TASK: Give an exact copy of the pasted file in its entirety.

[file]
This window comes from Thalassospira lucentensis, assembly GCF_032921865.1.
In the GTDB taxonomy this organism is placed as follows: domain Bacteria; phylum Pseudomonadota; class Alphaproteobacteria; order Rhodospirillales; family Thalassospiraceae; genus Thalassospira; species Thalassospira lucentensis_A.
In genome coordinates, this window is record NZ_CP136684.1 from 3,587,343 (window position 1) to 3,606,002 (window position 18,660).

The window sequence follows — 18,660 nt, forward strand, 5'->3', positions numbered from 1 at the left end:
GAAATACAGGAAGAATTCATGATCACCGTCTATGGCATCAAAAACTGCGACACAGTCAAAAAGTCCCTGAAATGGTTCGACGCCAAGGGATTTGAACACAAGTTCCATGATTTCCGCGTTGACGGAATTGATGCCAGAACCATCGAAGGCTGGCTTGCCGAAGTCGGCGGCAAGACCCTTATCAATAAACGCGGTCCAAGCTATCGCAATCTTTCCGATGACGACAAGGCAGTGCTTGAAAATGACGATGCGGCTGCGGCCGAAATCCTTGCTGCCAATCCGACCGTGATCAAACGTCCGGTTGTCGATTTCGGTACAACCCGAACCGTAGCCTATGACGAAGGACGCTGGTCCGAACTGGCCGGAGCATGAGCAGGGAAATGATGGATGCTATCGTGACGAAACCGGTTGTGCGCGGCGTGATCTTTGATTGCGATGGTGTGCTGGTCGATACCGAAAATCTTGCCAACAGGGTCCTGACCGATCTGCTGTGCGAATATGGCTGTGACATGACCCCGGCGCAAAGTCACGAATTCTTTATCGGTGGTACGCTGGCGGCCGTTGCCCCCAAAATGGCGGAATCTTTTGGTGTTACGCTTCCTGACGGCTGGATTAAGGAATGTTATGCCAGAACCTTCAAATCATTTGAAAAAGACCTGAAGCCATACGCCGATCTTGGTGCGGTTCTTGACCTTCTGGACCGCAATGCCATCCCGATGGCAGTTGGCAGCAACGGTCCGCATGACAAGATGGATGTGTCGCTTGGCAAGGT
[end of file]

This window comes from Thalassospira lucentensis, assembly GCF_032921865.1.
In the GTDB taxonomy this organism is placed as follows: domain Bacteria; phylum Pseudomonadota; class Alphaproteobacteria; order Rhodospirillales; family Thalassospiraceae; genus Thalassospira; species Thalassospira lucentensis_A.
In genome coordinates, this window is record NZ_CP136684.1 from 3,587,343 (window position 1) to 3,606,002 (window position 18,660).

The window sequence follows — 18,660 nt, forward strand, 5'->3', positions numbered from 1 at the left end:
GAAATACAGGAAGAATTCATGATCACCGTCTATGGCATCAAAAACTGCGACACAGTCAAAAAGTCCCTGAAATGGTTCGACGCCAAGGGATTTGAACACAAGTTCCATGATTTCCGCGTTGACGGAATTGATGCCAGAACCATCGAAGGCTGGCTTGCCGAAGTCGGCGGCAAGACCCTTATCAATAAACGCGGTCCAAGCTATCGCAATCTTTCCGATGACGACAAGGCAGTGCTTGAAAATGACGATGCGGCTGCGGCCGAAATCCTTGCTGCCAATCCGACCGTGATCAAACGTCCGGTTGTCGATTTCGGTACAACCCGAACCGTAGCCTATGACGAAGGACGCTGGTCCGAACTGGCCGGAGCATGAGCAGGGAAATGATGGATGCTATCGTGACGAAACCGGTTGTGCGCGGCGTGATCTTTGATTGCGATGGTGTGCTGGTCGATACCGAAAATCTTGCCAACAGGGTCCTGACCGATCTGCTGTGCGAATATGGCTGTGACATGACCCCGGCGCAAAGTCACGAATTCTTTATCGGTGGTACGCTGGCGGCCGTTGCCCCCAAAATGGCGGAATCTTTTGGTGTTACGCTTCCTGACGGCTGGATTAAGGAATGTTATGCCAGAACCTTCAAATCATTTGAAAAAGACCTGAAGCCATACGCCGATCTTGGTGCGGTTCTTGACCTTCTGGACCGCAATGCCATCCCGATGGCAGTTGGCAGCAACGGTCCGCATGACAAGATGGATGTGTCGCTTGGCAAGGT